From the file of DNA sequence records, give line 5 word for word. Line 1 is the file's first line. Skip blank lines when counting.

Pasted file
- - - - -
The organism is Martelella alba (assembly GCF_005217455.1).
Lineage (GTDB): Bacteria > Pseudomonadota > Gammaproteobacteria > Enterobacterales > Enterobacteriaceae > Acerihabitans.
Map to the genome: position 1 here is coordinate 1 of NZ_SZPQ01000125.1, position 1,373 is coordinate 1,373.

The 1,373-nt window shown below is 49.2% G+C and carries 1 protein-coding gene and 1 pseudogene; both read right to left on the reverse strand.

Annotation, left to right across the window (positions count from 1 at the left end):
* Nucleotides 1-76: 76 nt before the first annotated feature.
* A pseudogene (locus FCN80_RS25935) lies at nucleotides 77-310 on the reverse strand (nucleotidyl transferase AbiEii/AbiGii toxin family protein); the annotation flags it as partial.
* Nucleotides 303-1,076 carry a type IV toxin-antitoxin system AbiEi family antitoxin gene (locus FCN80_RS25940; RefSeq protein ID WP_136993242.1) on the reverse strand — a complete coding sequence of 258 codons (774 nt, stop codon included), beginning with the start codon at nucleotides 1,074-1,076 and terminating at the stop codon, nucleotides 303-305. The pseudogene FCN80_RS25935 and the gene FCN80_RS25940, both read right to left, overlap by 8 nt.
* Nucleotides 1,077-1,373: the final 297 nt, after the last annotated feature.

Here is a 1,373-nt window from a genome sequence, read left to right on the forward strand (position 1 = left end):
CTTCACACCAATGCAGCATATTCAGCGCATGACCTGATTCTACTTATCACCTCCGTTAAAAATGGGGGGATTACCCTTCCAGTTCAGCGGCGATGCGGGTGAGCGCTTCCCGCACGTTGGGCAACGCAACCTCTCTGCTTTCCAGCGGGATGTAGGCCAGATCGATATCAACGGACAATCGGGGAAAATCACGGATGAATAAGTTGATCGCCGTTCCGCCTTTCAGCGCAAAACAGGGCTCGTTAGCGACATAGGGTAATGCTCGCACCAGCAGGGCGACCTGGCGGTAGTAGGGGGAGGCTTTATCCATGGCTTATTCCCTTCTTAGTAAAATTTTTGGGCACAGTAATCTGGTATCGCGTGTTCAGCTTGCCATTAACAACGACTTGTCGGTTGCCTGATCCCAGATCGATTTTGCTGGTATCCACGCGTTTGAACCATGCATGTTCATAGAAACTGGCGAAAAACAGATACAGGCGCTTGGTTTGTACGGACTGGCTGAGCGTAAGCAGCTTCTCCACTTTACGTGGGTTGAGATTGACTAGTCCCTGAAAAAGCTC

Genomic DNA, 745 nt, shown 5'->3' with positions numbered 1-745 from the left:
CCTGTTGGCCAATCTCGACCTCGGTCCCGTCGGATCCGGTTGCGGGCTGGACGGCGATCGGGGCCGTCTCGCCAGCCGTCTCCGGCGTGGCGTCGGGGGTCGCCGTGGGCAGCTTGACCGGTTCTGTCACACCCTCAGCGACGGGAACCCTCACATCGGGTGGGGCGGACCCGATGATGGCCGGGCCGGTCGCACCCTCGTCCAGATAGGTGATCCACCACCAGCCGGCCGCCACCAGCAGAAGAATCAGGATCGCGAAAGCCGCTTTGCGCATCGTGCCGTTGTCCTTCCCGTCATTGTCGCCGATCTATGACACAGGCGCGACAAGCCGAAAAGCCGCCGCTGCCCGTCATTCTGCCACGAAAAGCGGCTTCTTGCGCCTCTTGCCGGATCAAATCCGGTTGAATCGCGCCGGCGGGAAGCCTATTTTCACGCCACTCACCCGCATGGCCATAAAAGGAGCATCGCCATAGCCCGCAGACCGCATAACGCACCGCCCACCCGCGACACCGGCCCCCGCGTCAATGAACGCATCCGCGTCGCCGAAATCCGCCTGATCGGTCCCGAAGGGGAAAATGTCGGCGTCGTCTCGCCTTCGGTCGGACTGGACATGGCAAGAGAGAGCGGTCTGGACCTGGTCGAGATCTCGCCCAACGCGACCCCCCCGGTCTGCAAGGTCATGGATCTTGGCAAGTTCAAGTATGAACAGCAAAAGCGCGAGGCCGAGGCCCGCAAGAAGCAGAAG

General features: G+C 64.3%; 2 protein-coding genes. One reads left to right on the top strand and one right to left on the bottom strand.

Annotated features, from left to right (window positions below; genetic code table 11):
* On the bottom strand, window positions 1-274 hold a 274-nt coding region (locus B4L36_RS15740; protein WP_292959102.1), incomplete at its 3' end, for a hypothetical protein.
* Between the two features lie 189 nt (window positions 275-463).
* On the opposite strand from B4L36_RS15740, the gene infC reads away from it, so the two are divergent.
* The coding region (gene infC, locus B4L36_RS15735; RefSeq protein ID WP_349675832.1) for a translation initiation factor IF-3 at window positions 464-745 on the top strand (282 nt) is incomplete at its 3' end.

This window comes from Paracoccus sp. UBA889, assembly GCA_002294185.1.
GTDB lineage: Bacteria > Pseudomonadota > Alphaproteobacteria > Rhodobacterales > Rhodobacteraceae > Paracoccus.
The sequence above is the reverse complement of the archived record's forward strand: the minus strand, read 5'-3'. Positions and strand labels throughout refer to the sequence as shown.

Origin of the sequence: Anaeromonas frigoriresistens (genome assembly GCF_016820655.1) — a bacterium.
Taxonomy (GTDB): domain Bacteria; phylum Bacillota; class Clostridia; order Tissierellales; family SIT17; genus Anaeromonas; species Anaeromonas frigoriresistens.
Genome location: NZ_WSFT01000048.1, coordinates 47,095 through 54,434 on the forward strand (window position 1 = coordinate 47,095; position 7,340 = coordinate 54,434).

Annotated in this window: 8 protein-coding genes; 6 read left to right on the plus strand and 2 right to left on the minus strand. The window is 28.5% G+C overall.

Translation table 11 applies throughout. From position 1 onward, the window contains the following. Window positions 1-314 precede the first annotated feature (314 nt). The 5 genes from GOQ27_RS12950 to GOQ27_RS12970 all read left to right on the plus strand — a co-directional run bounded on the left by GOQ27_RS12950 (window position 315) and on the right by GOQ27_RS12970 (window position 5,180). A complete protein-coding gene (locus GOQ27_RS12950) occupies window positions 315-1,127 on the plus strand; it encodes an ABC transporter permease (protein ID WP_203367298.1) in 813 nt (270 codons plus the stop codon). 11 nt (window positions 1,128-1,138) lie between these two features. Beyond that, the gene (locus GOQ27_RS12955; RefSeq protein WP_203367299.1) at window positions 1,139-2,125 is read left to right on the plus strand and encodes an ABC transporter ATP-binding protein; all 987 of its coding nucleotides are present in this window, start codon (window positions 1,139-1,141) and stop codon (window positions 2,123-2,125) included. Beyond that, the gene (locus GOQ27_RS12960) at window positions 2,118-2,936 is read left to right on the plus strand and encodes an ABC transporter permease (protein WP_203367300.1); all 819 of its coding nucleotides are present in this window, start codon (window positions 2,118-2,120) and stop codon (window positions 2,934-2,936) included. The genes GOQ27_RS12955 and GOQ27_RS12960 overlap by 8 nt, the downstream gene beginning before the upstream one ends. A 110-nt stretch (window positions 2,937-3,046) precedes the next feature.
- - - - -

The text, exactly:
Annotation, left to right across the window (positions count from 1 at the left end):